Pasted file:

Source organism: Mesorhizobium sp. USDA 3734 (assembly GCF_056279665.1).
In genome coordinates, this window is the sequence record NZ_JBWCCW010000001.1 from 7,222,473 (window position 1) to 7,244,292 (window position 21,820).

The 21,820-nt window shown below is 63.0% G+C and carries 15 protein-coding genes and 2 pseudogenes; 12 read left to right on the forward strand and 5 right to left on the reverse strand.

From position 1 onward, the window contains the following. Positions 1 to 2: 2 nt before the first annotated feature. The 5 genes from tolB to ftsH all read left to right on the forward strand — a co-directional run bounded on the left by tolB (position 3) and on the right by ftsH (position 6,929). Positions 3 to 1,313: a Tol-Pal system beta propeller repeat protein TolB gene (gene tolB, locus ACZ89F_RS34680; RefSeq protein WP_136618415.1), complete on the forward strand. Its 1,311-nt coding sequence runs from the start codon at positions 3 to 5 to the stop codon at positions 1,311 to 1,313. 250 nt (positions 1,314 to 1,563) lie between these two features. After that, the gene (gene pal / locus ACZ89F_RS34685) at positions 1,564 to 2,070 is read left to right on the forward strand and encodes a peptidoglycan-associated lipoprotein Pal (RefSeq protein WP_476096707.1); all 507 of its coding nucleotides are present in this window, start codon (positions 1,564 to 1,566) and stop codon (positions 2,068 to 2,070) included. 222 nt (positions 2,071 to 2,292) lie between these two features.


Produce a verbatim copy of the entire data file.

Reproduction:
Source organism: Mesorhizobium sp. USDA 3734 (assembly GCF_056279665.1).
In genome coordinates, this window is the sequence record NZ_JBWCCW010000001.1 from 7,222,473 (window position 1) to 7,244,292 (window position 21,820).

The 21,820-nt window shown below is 63.0% G+C and carries 15 protein-coding genes and 2 pseudogenes; 12 read left to right on the forward strand and 5 right to left on the reverse strand.

From position 1 onward, the window contains the following. Positions 1 to 2: 2 nt before the first annotated feature. The 5 genes from tolB to ftsH all read left to right on the forward strand — a co-directional run bounded on the left by tolB (position 3) and on the right by ftsH (position 6,929). Positions 3 to 1,313: a Tol-Pal system beta propeller repeat protein TolB gene (gene tolB, locus ACZ89F_RS34680; RefSeq protein WP_136618415.1), complete on the forward strand. Its 1,311-nt coding sequence runs from the start codon at positions 3 to 5 to the stop codon at positions 1,311 to 1,313. 250 nt (positions 1,314 to 1,563) lie between these two features. After that, the gene (gene pal / locus ACZ89F_RS34685) at positions 1,564 to 2,070 is read left to right on the forward strand and encodes a peptidoglycan-associated lipoprotein Pal (RefSeq protein WP_476096707.1); all 507 of its coding nucleotides are present in this window, start codon (positions 1,564 to 1,566) and stop codon (positions 2,068 to 2,070) included. 222 nt (positions 2,071 to 2,292) lie between these two features.